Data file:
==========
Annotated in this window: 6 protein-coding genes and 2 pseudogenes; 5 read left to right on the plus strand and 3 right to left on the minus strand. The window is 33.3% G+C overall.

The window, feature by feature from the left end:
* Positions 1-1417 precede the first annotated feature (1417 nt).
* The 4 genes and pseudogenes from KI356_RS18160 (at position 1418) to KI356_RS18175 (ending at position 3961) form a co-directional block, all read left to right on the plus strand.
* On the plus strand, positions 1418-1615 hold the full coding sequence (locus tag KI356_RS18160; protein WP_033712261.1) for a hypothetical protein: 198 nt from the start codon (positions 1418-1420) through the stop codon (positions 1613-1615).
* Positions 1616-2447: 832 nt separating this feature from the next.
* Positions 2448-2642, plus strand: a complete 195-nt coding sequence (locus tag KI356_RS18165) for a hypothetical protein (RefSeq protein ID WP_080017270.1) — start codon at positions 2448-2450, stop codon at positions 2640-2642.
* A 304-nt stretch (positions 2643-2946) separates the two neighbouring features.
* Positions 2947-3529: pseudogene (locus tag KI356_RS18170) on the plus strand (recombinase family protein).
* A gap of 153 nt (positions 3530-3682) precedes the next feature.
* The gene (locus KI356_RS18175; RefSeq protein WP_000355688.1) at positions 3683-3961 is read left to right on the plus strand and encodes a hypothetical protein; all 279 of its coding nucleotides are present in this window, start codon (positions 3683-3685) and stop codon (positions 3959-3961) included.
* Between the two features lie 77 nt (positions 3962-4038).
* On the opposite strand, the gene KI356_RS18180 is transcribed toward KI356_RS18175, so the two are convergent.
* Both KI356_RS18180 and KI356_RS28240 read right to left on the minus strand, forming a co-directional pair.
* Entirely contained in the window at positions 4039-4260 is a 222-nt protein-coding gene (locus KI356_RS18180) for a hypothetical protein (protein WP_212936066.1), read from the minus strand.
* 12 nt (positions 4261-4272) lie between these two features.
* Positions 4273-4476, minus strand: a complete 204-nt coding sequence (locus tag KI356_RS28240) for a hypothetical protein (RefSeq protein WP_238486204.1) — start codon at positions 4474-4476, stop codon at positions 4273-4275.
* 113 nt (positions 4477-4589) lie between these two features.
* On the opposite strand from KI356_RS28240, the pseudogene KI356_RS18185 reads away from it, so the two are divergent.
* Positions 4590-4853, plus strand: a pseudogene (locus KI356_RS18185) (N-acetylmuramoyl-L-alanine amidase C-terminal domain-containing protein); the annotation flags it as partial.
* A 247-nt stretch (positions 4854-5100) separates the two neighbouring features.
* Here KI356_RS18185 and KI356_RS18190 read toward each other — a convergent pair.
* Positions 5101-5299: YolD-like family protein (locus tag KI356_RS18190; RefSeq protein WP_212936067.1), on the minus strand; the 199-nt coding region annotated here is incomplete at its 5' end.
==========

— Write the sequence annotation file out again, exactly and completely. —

Annotated in this window: 6 protein-coding genes and 2 pseudogenes; 5 read left to right on the plus strand and 3 right to left on the minus strand. The window is 33.3% G+C overall.

The window, feature by feature from the left end:
* Positions 1-1417 precede the first annotated feature (1417 nt).
* The 4 genes and pseudogenes from KI356_RS18160 (at position 1418) to KI356_RS18175 (ending at position 3961) form a co-directional block, all read left to right on the plus strand.
* On the plus strand, positions 1418-1615 hold the full coding sequence (locus tag KI356_RS18160; protein WP_033712261.1) for a hypothetical protein: 198 nt from the start codon (positions 1418-1420) through the stop codon (positions 1613-1615).
* Positions 1616-2447: 832 nt separating this feature from the next.
* Positions 2448-2642, plus strand: a complete 195-nt coding sequence (locus tag KI356_RS18165) for a hypothetical protein (RefSeq protein ID WP_080017270.1) — start codon at positions 2448-2450, stop codon at positions 2640-2642.
* A 304-nt stretch (positions 2643-2946) separates the two neighbouring features.
* Positions 2947-3529: pseudogene (locus tag KI356_RS18170) on the plus strand (recombinase family protein).
* A gap of 153 nt (positions 3530-3682) precedes the next feature.
* The gene (locus KI356_RS18175; RefSeq protein WP_000355688.1) at positions 3683-3961 is read left to right on the plus strand and encodes a hypothetical protein; all 279 of its coding nucleotides are present in this window, start codon (positions 3683-3685) and stop codon (positions 3959-3961) included.
* Between the two features lie 77 nt (positions 3962-4038).
* On the opposite strand, the gene KI356_RS18180 is transcribed toward KI356_RS18175, so the two are convergent.
* Both KI356_RS18180 and KI356_RS28240 read right to left on the minus strand, forming a co-directional pair.
* Entirely contained in the window at positions 4039-4260 is a 222-nt protein-coding gene (locus KI356_RS18180) for a hypothetical protein (protein WP_212936066.1), read from the minus strand.
* 12 nt (positions 4261-4272) lie between these two features.
* Positions 4273-4476, minus strand: a complete 204-nt coding sequence (locus tag KI356_RS28240) for a hypothetical protein (RefSeq protein WP_238486204.1) — start codon at positions 4474-4476, stop codon at positions 4273-4275.
* 113 nt (positions 4477-4589) lie between these two features.
* On the opposite strand from KI356_RS28240, the pseudogene KI356_RS18185 reads away from it, so the two are divergent.
* Positions 4590-4853, plus strand: a pseudogene (locus KI356_RS18185) (N-acetylmuramoyl-L-alanine amidase C-terminal domain-containing protein); the annotation flags it as partial.
* A 247-nt stretch (positions 4854-5100) separates the two neighbouring features.
* Here KI356_RS18185 and KI356_RS18190 read toward each other — a convergent pair.
* Positions 5101-5299: YolD-like family protein (locus tag KI356_RS18190; RefSeq protein WP_212936067.1), on the minus strand; the 199-nt coding region annotated here is incomplete at its 5' end.